Robbing the farm worker to pay the farmer
A vast transfer of wealth is soon to begin. A piece of legislation published this week will transfer £237 million over 10 years out of the pockets of one group and into another’s. The gainers will be farm owners. The losers will be those who work on the land.
Naturally, you will not find those figures in an announcement that went up on the Defra website yesterday, in which the Defra minister David Heath proudly flagged up that a little known quango called the Agricultural Wages Board is to be abolished, with effect from 1 October 2013. He says the decision is all about removing “outdated and bureaucratic farm labour restrictions”. The “restrictions” are a legal requirement to pay farm workers decent wages.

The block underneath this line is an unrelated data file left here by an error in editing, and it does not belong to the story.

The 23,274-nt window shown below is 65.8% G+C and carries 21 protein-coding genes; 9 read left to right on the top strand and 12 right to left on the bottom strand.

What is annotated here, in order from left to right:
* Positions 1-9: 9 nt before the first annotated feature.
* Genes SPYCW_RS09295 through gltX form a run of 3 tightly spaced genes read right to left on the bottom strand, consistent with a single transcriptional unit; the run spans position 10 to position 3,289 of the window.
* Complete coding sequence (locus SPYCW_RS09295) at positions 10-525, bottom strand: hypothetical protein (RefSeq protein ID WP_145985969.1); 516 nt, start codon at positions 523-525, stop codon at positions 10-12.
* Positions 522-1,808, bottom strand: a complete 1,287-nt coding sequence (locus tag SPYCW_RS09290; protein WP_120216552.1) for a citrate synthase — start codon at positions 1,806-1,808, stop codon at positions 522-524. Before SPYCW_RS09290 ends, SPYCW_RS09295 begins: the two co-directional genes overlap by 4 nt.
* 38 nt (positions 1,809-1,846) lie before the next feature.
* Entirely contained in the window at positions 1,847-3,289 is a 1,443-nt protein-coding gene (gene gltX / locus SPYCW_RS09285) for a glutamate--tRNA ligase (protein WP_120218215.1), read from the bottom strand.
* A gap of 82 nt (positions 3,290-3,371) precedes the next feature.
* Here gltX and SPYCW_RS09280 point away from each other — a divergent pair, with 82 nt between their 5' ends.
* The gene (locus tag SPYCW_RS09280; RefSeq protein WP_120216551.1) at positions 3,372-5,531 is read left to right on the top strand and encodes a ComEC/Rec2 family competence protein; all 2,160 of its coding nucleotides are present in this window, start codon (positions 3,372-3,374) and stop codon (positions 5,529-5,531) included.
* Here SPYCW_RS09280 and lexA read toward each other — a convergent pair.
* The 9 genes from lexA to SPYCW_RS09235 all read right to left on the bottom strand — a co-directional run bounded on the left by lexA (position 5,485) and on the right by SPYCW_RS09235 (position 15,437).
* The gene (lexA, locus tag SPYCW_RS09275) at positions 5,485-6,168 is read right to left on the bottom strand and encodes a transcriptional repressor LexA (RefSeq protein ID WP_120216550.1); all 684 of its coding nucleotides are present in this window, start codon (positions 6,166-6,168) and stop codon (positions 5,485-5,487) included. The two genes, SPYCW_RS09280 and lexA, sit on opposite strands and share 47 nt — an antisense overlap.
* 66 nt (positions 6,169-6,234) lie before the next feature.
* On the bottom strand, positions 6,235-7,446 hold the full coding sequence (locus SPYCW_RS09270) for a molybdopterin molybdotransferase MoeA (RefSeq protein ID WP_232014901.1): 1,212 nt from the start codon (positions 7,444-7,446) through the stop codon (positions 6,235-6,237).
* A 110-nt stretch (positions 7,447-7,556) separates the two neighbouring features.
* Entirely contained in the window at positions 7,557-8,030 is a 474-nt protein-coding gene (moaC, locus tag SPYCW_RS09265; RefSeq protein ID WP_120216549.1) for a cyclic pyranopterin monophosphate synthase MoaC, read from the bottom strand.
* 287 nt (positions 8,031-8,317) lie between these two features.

The Defra website also implies that there is some saving for the taxpayer in abolishing a quango. This is rubbish. Government departments are required to calculate and publish “impact assessments” of new legislation. In the little publicised impact assessment of this change in policy, you will find the bald statement that “the net benefit of changes in payments to workers is zero, as a cost to workers is a benefit to farmers.” The department’s “best guess” of that cost/benefit is £235.7m over 10 years, while the amount the state saves is a paltry £500,000 – or £50,000 a year.
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